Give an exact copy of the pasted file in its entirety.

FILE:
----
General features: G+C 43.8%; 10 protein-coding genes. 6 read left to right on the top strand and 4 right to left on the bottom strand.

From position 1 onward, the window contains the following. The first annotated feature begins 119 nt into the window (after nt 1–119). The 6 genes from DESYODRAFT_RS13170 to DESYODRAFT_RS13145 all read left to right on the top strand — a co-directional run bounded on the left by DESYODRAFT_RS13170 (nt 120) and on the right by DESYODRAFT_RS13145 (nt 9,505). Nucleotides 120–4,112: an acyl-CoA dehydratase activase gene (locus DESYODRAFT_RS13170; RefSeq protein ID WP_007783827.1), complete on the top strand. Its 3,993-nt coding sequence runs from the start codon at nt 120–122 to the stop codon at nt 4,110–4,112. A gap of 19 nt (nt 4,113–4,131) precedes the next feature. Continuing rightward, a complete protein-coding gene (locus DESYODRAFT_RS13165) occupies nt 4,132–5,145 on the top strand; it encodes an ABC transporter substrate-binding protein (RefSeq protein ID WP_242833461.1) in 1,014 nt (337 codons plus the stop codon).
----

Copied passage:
General features: G+C 43.8%; 10 protein-coding genes. 6 read left to right on the top strand and 4 right to left on the bottom strand.

From position 1 onward, the window contains the following. The first annotated feature begins 119 nt into the window (after nt 1–119). The 6 genes from DESYODRAFT_RS13170 to DESYODRAFT_RS13145 all read left to right on the top strand — a co-directional run bounded on the left by DESYODRAFT_RS13170 (nt 120) and on the right by DESYODRAFT_RS13145 (nt 9,505). Nucleotides 120–4,112: an acyl-CoA dehydratase activase gene (locus DESYODRAFT_RS13170; RefSeq protein ID WP_007783827.1), complete on the top strand. Its 3,993-nt coding sequence runs from the start codon at nt 120–122 to the stop codon at nt 4,110–4,112. A gap of 19 nt (nt 4,113–4,131) precedes the next feature. Continuing rightward, a complete protein-coding gene (locus DESYODRAFT_RS13165) occupies nt 4,132–5,145 on the top strand; it encodes an ABC transporter substrate-binding protein (RefSeq protein ID WP_242833461.1) in 1,014 nt (337 codons plus the stop codon).